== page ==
First Month as Rocky Mountain Regional Coordinator: Jenn Flemming
In mid-February I started my dream job as Rocky Mountain Regional Coordinator that made the amazing climbing areas of Colorado, Utah, Wyoming, New Mexico and Southern Idaho my new office. There are five Regional Coordinators scattered around the country—it is our mission to be “in the field” to support climbing communities and organizations, and to increase the opportunity for climbers to interact with the Club on a local level. My first field trip was to the great state of Utah with my trusty and seasoned travel companion, Tahoe the husky mutt.
Our first stop was Moab. Friends of Indian Creek (FOIC), the local climbing organization, held its public board meeting to discuss upcoming projects, events and issues relevant to its objective of preserving the future of the world-class climbing at Indian Creek. I had coffee that morning with the prolific climber and FOIC President Sam Lightner Jr. and board member/Moab local/climber-extraordinaire Lisa Hathaway to get some background info on the organization. The FOIC board is diverse and incredibly active, made up of Moab locals, Salt Lake City-ers and even a few Colorado crossovers. The organization has a phenomenal working relationship with the Bureau of Land Management (BLM), and has coupled with them in the past few years on trail maintenance projects, as well as toilet installation in and around Indian Creek. The bottom line: FOIC gets things done. I was incredibly impressed with the organization and certainly would recommend it as a model for other LCO’s, both in terms of its organizational structure as well as the relationship it has established with land managers and climbers. That evening, the AAC provided beverages for the meeting at the Love Muffin Café. Approximately 30 people came to discuss the year’s successes and potential future projects and the meeting was capped by a wonderful slideshow by Moab climber/photographer Walt Richardson. I finished off my Moab trip enjoying Indian Creek’s splitter cracks, expansive desert vistas, and beautifully maintained Creek Pasture campground.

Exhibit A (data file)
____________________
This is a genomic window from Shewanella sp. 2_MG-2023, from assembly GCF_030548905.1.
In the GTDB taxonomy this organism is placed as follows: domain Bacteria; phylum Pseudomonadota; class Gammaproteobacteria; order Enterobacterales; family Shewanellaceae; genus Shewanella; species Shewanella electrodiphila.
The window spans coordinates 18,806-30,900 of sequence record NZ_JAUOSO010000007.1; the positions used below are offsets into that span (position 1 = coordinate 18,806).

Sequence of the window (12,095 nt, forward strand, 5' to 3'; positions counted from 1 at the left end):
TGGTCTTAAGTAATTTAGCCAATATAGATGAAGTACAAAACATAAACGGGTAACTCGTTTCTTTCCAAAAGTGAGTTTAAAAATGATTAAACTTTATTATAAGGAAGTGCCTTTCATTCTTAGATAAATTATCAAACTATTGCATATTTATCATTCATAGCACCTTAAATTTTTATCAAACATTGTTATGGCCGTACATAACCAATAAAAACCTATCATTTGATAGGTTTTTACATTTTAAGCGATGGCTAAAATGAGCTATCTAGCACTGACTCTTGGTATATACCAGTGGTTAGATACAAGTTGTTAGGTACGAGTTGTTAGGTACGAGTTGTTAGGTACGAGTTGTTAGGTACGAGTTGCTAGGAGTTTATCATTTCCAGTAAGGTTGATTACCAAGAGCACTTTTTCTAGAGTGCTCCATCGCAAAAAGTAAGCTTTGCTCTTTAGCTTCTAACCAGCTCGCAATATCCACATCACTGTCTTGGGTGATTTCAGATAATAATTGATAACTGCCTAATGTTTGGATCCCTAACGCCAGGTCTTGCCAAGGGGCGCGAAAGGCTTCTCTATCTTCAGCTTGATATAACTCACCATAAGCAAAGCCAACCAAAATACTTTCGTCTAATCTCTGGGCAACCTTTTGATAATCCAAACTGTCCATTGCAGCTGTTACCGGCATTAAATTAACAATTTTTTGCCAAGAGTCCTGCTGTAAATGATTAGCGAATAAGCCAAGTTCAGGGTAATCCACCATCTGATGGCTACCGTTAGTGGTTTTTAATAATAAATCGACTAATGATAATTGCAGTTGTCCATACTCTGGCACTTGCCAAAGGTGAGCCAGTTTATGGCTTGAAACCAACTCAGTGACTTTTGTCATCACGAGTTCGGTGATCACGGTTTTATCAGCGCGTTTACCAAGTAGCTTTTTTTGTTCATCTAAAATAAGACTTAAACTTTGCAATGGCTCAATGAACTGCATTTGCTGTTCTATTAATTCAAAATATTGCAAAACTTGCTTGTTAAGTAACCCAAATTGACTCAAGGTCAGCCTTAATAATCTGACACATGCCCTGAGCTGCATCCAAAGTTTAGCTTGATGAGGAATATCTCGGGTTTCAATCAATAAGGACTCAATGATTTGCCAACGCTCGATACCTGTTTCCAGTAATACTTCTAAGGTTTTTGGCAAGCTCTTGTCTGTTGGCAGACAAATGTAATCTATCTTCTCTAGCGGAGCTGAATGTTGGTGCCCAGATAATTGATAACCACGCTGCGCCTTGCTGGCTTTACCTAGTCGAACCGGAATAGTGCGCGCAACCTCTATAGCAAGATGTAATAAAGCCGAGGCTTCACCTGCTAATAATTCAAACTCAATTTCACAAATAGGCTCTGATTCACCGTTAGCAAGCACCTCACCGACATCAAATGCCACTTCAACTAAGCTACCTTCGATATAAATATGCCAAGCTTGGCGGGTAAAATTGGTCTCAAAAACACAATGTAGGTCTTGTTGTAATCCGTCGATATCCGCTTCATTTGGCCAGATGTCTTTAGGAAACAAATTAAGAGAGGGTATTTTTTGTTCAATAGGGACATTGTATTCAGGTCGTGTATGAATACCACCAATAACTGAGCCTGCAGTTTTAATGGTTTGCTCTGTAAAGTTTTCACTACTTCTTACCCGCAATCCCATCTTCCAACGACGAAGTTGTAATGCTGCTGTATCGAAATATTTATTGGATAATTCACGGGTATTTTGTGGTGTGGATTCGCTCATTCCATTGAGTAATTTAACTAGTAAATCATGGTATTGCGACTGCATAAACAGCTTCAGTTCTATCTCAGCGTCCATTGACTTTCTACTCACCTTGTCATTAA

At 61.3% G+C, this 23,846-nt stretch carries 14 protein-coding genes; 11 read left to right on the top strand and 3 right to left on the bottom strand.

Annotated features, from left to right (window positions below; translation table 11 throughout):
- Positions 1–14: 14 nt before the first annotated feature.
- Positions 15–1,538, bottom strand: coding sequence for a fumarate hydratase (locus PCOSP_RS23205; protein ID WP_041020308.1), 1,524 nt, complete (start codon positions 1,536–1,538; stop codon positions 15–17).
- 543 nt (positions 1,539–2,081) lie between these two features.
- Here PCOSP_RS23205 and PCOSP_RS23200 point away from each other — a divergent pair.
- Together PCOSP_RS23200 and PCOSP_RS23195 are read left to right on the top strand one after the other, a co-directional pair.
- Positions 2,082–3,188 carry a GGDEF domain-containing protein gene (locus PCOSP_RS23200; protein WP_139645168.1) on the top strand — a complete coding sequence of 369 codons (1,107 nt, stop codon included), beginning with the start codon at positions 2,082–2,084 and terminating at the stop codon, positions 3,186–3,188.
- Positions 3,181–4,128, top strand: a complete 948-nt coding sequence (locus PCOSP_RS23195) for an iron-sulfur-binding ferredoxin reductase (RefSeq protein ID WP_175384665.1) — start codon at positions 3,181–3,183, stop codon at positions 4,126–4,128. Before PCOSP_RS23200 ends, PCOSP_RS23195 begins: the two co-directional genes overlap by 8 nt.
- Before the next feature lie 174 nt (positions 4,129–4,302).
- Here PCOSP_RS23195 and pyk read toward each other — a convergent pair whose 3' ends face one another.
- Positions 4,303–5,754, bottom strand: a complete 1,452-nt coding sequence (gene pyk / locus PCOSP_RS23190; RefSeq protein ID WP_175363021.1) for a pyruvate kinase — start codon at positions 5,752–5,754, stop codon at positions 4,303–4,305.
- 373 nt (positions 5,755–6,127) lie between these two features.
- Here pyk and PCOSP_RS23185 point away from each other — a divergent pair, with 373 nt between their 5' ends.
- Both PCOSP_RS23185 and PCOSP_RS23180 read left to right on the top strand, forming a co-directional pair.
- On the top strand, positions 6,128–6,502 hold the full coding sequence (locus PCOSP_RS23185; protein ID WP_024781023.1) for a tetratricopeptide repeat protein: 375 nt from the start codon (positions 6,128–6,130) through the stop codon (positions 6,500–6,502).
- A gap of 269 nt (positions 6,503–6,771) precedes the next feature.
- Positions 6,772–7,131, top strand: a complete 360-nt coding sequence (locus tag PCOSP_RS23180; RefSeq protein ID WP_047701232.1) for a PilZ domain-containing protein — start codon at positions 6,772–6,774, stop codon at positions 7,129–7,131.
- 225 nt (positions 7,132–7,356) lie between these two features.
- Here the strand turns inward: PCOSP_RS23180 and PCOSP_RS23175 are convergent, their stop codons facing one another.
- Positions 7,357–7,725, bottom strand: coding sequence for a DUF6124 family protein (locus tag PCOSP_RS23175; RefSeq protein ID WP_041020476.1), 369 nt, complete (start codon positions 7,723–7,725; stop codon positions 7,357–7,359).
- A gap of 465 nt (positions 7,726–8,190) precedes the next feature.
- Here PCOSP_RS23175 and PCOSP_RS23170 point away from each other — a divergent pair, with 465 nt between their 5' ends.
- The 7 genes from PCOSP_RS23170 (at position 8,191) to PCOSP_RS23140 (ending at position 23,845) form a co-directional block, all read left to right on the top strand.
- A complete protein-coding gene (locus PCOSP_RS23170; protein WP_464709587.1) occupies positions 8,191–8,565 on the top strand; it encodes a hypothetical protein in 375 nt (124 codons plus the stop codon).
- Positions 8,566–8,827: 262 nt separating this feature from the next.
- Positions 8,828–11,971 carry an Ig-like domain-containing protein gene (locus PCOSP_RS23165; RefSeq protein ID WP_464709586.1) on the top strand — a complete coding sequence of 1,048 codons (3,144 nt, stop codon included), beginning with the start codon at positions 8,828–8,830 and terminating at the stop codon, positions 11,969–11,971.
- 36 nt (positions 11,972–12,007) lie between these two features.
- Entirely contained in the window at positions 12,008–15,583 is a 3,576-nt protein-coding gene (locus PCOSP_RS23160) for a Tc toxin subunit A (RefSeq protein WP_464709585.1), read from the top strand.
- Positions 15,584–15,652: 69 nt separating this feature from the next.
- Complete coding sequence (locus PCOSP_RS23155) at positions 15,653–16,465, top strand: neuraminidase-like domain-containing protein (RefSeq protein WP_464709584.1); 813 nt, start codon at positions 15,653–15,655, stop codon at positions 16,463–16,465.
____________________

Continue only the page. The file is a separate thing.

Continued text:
Next up: Salt Lake City. Driving northwest from Moab, Tahoe-dog and I moved toward the sun as it set over the Uinta National Forest, and eventually, into the bright lights of SLC. The next day I united with the Director of the Salt Lake Climbers Alliance (SLCA), the fabulous Julia Geisler, to put on a fundraising event for their Joe’s Valley seasonal porta-potty campaign. The SLCA has a long history of community involvement—they are an active, self-sustaining, and well-known LCO. They even have a paid employee—likely one of the only local climbing organizations in the country to do so. In short, the climbing community in SLC is active, psyched and ready to invest in protecting and advancing its diverse climbing resources.
On Thursday, March 22 at Brewvies Cinema Pub, the AAC and SLCA presented The Zanskar Odyssey film, which features expedition-style bouldering in the Indian Himalayas with Abbey Smith, Jason Kehl, Pete Takeda, and Mick Follari. Over 50 people showed up to watch the film, get their picture taken in the SLCA’s porta-potty photo booth, drink Bohemian brews, and win a prize from the massive raffle provided by Marmot, Revolution, La Sportiva and Petzl. $850 was raised to install new porta-johns at Joe’s Valley this season.
For me, the opportunity to meet some of the fabulous characters that dedicate their free time to the Utah climbing communities was invaluable. I was truly impressed with the organizations that exist, and am beyond excited that my job entails working closely with them so that they can continue such important work for the future of our sport. I can certainly promise that I will be back [often] to Utah in the coming months!
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